I got my cross-training in today, a six-mile road ride on my mountain bike. It was raining a bit, but it was actually nice to be out in a warm rain.* *
My May race ( a 10K) is going to be out in the Berkshire Mountains at an elevation of 1,200 ft. That'll be the first race with any elevation for me. Here's a snippet of Dalton, MA, from wikipedia:* *
Much of the rest of town is dominated by the Berkshire Mountains,
with the north being on a plain between the peaks of North and
Western Mountains, covered by the Dalton Wildlife Management Area.
The south is dominated by Tully Mountain, whose peak is just over the
Hinsdale line. The Appalachian Trail winds through town, passing between
Tully and North Mountains through the downtown area.
I'm looking forward to it.* *Paul
Good afternoon friends. Still in Boston. Paul, I switched phones and have lost your number. I'm going to ask you to email me again at ksrunr at hotmail dot com by noon Thurs. Maybe we can get together Wed eve or Thurs eve for dinner if you have time.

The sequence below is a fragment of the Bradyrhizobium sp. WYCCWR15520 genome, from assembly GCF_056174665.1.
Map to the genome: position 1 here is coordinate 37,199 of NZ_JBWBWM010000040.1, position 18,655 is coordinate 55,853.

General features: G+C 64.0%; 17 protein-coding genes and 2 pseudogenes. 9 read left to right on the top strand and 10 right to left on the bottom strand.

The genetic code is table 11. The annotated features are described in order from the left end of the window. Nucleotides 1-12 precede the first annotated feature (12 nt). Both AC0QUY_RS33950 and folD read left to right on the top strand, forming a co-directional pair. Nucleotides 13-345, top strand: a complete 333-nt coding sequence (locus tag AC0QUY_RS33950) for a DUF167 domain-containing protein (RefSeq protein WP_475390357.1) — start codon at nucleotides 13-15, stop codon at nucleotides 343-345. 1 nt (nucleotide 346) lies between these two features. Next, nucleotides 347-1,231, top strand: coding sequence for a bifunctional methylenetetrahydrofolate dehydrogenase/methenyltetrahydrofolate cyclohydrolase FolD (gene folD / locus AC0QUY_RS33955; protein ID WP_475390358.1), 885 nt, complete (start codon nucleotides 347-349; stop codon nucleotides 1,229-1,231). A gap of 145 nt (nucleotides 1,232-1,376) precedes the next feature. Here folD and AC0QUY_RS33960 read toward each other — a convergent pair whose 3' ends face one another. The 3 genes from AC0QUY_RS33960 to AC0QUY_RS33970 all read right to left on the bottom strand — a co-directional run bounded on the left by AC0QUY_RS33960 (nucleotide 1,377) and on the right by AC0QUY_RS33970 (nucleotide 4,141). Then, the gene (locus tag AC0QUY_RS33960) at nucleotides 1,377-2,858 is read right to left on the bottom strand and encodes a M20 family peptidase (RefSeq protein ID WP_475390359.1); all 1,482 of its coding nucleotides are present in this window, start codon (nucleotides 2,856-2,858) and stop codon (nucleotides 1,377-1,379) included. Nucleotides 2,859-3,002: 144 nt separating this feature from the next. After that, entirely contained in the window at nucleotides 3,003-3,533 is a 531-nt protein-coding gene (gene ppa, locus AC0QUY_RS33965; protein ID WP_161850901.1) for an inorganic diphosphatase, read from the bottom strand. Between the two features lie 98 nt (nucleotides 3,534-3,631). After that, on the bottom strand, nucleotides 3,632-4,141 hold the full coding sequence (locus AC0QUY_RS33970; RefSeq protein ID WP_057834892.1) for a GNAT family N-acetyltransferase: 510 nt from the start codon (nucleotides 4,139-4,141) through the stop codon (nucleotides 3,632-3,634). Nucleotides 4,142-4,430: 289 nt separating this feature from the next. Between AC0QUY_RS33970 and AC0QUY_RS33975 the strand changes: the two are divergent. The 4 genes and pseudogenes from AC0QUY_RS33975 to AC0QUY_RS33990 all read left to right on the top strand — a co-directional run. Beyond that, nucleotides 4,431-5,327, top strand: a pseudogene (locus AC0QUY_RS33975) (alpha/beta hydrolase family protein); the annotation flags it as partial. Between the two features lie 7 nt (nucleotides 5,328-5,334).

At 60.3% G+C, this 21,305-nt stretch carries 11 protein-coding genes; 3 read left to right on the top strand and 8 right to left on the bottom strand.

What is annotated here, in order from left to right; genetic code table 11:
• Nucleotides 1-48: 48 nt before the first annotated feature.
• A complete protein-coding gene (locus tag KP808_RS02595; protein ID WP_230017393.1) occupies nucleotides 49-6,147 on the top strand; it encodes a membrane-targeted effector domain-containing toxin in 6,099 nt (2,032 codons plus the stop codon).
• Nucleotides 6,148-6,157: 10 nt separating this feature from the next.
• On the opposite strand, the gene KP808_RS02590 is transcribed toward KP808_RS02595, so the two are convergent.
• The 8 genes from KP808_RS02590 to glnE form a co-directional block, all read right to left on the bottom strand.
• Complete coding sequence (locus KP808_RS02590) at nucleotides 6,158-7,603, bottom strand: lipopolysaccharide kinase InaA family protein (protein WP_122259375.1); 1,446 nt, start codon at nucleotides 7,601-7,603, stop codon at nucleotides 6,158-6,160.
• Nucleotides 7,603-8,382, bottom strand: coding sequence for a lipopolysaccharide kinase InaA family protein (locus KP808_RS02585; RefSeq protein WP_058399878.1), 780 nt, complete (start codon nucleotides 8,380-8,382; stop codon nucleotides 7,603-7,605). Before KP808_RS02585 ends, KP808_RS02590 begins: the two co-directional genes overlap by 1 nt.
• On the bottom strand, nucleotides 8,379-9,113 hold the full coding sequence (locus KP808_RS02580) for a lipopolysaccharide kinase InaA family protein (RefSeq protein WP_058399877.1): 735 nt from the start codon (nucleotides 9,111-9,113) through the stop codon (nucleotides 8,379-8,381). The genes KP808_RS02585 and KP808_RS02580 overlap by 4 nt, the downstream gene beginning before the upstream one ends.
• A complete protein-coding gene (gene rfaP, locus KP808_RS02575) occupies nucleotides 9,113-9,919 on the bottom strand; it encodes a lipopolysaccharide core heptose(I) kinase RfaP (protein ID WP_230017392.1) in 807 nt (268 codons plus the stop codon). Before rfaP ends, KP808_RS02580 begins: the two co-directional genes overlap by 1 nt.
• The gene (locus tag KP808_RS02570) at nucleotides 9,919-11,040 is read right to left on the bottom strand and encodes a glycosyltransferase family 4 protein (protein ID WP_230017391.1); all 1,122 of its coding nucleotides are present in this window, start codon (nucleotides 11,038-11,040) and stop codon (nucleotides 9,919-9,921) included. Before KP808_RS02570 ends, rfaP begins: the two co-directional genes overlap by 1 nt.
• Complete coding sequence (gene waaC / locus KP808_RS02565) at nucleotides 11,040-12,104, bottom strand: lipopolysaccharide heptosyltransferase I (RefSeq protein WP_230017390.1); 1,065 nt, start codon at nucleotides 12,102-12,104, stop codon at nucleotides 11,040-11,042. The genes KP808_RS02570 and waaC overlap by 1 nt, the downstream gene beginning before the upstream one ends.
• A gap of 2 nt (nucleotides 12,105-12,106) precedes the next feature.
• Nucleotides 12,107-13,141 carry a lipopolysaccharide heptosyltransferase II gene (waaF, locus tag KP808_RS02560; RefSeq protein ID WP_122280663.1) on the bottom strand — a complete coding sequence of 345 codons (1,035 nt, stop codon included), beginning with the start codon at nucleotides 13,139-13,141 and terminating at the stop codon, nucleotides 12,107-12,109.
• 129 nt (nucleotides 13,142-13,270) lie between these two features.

It was colder at the start area than in Boston proper. Lined up in 4th coral and felt good. First mile in 7:00 and then avg. 6:52 for first 10k so I was on track but it was taking way too much effort for the pace. At mile 12 I heard the Wellesley (sp?) crowd and all the way thru mile 14. The guy next to me said this will be your fastest mile. I got no boost at all and still could hear them a mile 14. It was almost too intense passing thru them. 1:31 at the half but tried to pick it up for negative split but just didn't have it. Don't know why. I wasn't nervous going into the race, during the race, or even dissappointed after the race. All that is odd for me. I'm not proud of my 3:18 but not embarrassed either. I did finish it and if dw qualifies I'll come back next year and run a different race.